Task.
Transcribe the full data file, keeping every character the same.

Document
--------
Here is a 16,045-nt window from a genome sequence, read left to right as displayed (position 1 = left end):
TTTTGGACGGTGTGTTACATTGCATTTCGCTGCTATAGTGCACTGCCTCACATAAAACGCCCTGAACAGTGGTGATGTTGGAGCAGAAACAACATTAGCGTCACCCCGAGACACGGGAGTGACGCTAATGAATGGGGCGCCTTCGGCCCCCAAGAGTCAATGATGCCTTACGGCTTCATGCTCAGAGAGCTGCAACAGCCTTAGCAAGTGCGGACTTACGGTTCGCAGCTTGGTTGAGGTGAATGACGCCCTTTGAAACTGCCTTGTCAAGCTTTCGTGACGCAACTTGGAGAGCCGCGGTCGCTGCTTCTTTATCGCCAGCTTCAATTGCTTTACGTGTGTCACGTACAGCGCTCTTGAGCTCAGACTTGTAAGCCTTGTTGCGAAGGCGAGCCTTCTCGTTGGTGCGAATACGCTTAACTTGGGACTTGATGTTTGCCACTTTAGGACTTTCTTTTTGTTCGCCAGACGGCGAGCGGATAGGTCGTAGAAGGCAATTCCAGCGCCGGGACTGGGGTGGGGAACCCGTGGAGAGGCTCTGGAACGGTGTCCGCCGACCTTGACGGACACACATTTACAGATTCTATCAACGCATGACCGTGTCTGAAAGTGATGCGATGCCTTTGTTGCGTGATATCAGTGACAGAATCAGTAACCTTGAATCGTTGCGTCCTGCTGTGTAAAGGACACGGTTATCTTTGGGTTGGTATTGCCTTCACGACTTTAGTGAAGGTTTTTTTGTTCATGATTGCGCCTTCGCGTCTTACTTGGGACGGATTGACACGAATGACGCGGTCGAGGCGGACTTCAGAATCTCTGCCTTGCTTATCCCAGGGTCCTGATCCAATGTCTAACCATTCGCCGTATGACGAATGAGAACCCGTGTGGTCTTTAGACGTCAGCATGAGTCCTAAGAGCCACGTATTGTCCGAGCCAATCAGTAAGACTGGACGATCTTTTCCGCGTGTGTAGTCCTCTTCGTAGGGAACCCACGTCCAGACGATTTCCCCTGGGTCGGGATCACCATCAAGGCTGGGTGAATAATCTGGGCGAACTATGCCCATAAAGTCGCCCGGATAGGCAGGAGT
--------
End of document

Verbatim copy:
Here is a 16,045-nt window from a genome sequence, read left to right as displayed (position 1 = left end):
TTTTGGACGGTGTGTTACATTGCATTTCGCTGCTATAGTGCACTGCCTCACATAAAACGCCCTGAACAGTGGTGATGTTGGAGCAGAAACAACATTAGCGTCACCCCGAGACACGGGAGTGACGCTAATGAATGGGGCGCCTTCGGCCCCCAAGAGTCAATGATGCCTTACGGCTTCATGCTCAGAGAGCTGCAACAGCCTTAGCAAGTGCGGACTTACGGTTCGCAGCTTGGTTGAGGTGAATGACGCCCTTTGAAACTGCCTTGTCAAGCTTTCGTGACGCAACTTGGAGAGCCGCGGTCGCTGCTTCTTTATCGCCAGCTTCAATTGCTTTACGTGTGTCACGTACAGCGCTCTTGAGCTCAGACTTGTAAGCCTTGTTGCGAAGGCGAGCCTTCTCGTTGGTGCGAATACGCTTAACTTGGGACTTGATGTTTGCCACTTTAGGACTTTCTTTTTGTTCGCCAGACGGCGAGCGGATAGGTCGTAGAAGGCAATTCCAGCGCCGGGACTGGGGTGGGGAACCCGTGGAGAGGCTCTGGAACGGTGTCCGCCGACCTTGACGGACACACATTTACAGATTCTATCAACGCATGACCGTGTCTGAAAGTGATGCGATGCCTTTGTTGCGTGATATCAGTGACAGAATCAGTAACCTTGAATCGTTGCGTCCTGCTGTGTAAAGGACACGGTTATCTTTGGGTTGGTATTGCCTTCACGACTTTAGTGAAGGTTTTTTTGTTCATGATTGCGCCTTCGCGTCTTACTTGGGACGGATTGACACGAATGACGCGGTCGAGGCGGACTTCAGAATCTCTGCCTTGCTTATCCCAGGGTCCTGATCCAATGTCTAACCATTCGCCGTATGACGAATGAGAACCCGTGTGGTCTTTAGACGTCAGCATGAGTCCTAAGAGCCACGTATTGTCCGAGCCAATCAGTAAGACTGGACGATCTTTTCCGCGTGTGTAGTCCTCTTCGTAGGGAACCCACGTCCAGACGATTTCCCCTGGGTCGGGATCACCATCAAGGCTGGGTGAATAATCTGGGCGAACTATGCCCATAAAGTCGCCCGGATAGGCAGGAGT